Ullswater Suncatcher

One of my favourite longer distance walks the The Ullswater Way, which has just celebrated it’s 1st anniversary of it’s launch in 2016. It was formalised to help boost Ullswatertourism and activity in the Ullswater valley after horrific flooding from Storm Desmond wreaked havoc in December 2015. In that first year, it has truly become one of the great lake district walks, partly because of the natural range and beauty of Ullswater, but also because of how well the walk has been completed, promoted, signposted and made accessible to many more walkers by being broken down into sections that tie in with the Ullswater Steamers piers,

Ullswater waythe two main towns and parking facilities. This helps people, who maybe cannot complete the full 20+ mile circular in one go, to tackle in in two or three visits. It’s been done beautifully, and looks like it has begun to repay the investment already judging by it’s popularity. I’ve tackled it twice already in the first year, doing both the lower-level walk, and the higher add-on options in a clockwise direction. Both walks have been very enjoyable indeed, with an full array of all the Lake District has to offer in one walk – fauna and flora galore, forest trails,lakeside beaches, hills, meadows and great views all over, not to mention a few cafes and ice-cream pit stops! It’s tremendous, and I can’t recommend it highly enough. I’ll be doing it time and time again for sure. 

I’m always on the lookout for rubbish when walking, being a pet-hate of mine, and I clear what I can when I come across it, particularly glass bottles which are veryBecks hazardous to the wildlife and walkers alike. On my second time round The Ullswater Way, I came across a discarded Becks beer bottle in plain sight off one of the footpaths between Glenridding and Glencoyne. It had been lying for some time judging by the dirt and label degradation, so I bagged it up, with the intention of upcycling it into something. Recovering discarded glass bottles from the Lake District as I do my walks has become a bit of a MO for me now, always going prepared with a couple of carrier bags in my rucksack. I’ve not come across too many thankfully, but the count is certainly increasing. I’m trying to build up a range of upcycled items from bottles I’ve recovered from The Lake District, some really simple, and some a bit more elaborate, with the intention of hopefully using them to raise some funds for mountain rescue teams in the future. I’m thinking the idea will be to use the bottle’s original location to designate any funds raised to the MR team in that area. I do get about a bit, so hopefully it would suncatcherspread things around, and I do log down and photograph any finds I come across to show where it was found.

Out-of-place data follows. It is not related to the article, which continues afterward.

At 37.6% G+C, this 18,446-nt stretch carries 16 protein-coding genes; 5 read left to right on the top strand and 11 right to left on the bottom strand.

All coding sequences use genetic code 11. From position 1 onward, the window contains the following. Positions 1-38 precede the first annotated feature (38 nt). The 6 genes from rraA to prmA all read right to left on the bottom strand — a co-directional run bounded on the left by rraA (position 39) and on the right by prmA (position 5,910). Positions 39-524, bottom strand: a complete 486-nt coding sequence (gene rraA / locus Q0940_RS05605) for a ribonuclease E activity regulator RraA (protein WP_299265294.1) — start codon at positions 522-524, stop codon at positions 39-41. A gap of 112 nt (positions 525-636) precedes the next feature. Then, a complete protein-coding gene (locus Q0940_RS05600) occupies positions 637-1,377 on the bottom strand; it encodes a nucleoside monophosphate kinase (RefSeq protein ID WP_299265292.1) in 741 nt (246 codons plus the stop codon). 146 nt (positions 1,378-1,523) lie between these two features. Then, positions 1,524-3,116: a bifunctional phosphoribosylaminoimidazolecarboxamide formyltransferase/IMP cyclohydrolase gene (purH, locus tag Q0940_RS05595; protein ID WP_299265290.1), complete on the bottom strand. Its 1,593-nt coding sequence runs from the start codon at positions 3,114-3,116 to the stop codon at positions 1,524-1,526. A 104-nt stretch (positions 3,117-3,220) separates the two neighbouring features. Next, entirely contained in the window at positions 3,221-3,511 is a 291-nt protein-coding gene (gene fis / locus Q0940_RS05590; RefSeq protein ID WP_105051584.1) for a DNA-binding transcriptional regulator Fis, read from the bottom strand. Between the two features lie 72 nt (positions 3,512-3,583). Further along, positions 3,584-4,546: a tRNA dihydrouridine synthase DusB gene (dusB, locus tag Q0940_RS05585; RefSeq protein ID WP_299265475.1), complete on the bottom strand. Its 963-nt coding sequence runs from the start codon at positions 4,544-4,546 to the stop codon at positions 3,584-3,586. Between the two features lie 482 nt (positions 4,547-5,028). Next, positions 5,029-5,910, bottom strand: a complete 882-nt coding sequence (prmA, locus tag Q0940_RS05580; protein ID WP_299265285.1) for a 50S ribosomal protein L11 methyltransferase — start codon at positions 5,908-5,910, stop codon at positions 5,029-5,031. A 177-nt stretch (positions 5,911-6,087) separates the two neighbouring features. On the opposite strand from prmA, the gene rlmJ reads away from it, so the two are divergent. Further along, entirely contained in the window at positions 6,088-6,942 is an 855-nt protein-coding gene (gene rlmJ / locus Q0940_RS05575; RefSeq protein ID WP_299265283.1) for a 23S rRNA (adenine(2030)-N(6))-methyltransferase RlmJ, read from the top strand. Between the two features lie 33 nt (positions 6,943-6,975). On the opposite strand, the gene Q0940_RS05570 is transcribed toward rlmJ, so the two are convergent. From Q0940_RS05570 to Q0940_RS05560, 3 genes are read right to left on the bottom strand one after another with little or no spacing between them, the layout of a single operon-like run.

I’ve made a more elaborate bordered suncatcher from a Troutbeck bottle find, so I thought for this one, I’ll just do a simple five piece suncatcher. I might need some simpler items to get people interested in making a MR donation for them. The bottle was green, and going through my boxes of glass, I picked out a strong amber old cathedral glass to contrast significantly with the green bottle end. The bottle end cut easily, and I cut and then shaped the amber glass using my grinder. suncatcherAfter foiling, soldering and cleaning, I used black patina, and polished it up with black grate polish. It’s 100mm square, to avoid things getting too heavy and a hanger. Here’s the end result. Another pleasing little result from stumbling across other peoples rubbish in the beautiful Lake District.